The rate of decline in analogue film sales is not as bad as expected, according to Fujifilm.
Speaking to TechRadar, Gabriel DeCosta, Product Manager for Fuji's film division, told us that it was "not all doom and gloom" and the division had plenty to celebrate.
"We're still profitable with our film, and while we are still seeing a decline, it is not as aggressive as it was six months ago.
"We're not entirely sure why, it could be to do with Kodak's decline, or it could be thanks to the resurgence in retro cameras, Lomography and that kind of thing," he said.
"The decline is not as bad as we had expected, or forecast for."
Although Kodak announced last week that it was filing for Chapter 11 bankruptcy protection in the US, it also maintains that its film division is still turning a profit, despite the increasing prevalence of digital cameras.
It's fair to say that in recent months and years, there has been a serious resurgence in the popularity of analogue film, with companies like Lomography cashing on in on the trend with a range of plastic cameras that produce unpredictable results.
Even digital photography has been influenced by older models, with companies such as Olympus producing the PEN series of aesthetically retro cameras, and Fujifilm itself producing a host of very popular X Series cameras which also have a vintage feel.
Looking to the future, DeCosta said, "I give it three to four years, at least, before we start to see problems at Fujifilm, but even that's just a guess, nobody really knows the answer."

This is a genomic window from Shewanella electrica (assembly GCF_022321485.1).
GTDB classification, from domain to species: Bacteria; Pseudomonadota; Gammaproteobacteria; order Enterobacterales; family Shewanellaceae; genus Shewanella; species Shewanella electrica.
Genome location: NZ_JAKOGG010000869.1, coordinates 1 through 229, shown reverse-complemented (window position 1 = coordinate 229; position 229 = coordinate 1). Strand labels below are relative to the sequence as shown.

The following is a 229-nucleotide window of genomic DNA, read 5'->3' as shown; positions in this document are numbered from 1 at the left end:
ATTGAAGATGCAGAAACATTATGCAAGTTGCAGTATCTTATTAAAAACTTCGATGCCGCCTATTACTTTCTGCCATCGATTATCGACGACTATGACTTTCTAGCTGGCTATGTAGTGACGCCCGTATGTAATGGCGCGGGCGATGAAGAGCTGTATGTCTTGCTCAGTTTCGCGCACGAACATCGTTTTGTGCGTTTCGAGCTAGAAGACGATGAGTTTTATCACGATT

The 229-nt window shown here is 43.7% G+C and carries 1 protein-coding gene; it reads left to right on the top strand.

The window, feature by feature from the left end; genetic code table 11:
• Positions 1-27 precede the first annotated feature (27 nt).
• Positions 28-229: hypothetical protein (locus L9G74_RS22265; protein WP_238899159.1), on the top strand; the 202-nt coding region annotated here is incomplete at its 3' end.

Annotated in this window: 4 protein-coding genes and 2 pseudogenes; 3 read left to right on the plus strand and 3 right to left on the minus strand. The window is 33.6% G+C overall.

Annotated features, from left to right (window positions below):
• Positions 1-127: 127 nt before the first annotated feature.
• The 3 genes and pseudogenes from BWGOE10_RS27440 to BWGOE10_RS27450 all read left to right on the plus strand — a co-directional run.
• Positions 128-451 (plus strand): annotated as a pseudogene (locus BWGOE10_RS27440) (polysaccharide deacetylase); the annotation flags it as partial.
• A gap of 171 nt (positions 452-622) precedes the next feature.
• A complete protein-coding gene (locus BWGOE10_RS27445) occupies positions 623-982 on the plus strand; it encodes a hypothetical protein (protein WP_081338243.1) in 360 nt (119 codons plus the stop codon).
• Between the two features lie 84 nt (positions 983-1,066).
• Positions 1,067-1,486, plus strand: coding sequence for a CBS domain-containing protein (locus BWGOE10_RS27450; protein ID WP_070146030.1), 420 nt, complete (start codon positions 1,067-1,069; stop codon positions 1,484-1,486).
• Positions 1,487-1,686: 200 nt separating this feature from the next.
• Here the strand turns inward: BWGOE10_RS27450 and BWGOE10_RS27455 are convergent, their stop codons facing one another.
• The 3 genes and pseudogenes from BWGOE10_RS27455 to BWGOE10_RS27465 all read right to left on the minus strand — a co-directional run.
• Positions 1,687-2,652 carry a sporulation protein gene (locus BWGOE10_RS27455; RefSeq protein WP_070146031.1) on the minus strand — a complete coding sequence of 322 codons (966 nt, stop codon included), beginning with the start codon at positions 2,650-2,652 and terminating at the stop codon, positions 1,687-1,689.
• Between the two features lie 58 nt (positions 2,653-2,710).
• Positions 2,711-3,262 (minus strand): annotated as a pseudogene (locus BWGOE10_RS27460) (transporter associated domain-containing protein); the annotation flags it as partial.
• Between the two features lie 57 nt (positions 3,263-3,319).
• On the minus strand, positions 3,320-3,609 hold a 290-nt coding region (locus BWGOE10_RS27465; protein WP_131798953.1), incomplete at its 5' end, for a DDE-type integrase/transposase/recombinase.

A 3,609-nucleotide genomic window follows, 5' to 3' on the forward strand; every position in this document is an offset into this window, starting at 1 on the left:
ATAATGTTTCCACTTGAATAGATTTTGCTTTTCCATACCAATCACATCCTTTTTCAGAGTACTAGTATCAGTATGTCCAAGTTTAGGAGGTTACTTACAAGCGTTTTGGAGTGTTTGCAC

Along with the recent rise in popularity among amateurs, film still has a healthy market with various groups of people, including photography students and some professional photographers.
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Amy has been writing about cameras, photography and associated tech since 2009. Amy was once part of the photography testing team for Future Publishing working across TechRadar, Digital Camera, PhotoPlus, N Photo and Photography Week. For her photography, she has won awards and has been exhibited. She often partakes in unusual projects - including one intense year where she used a different camera every single day. Amy is currently the Features Editor at Amateur Photographer magazine, and in her increasingly little spare time works across a number of high-profile publications including Wired, Stuff, Digital Camera World, Expert Reviews, and just a little off-tangent, PetsRadar.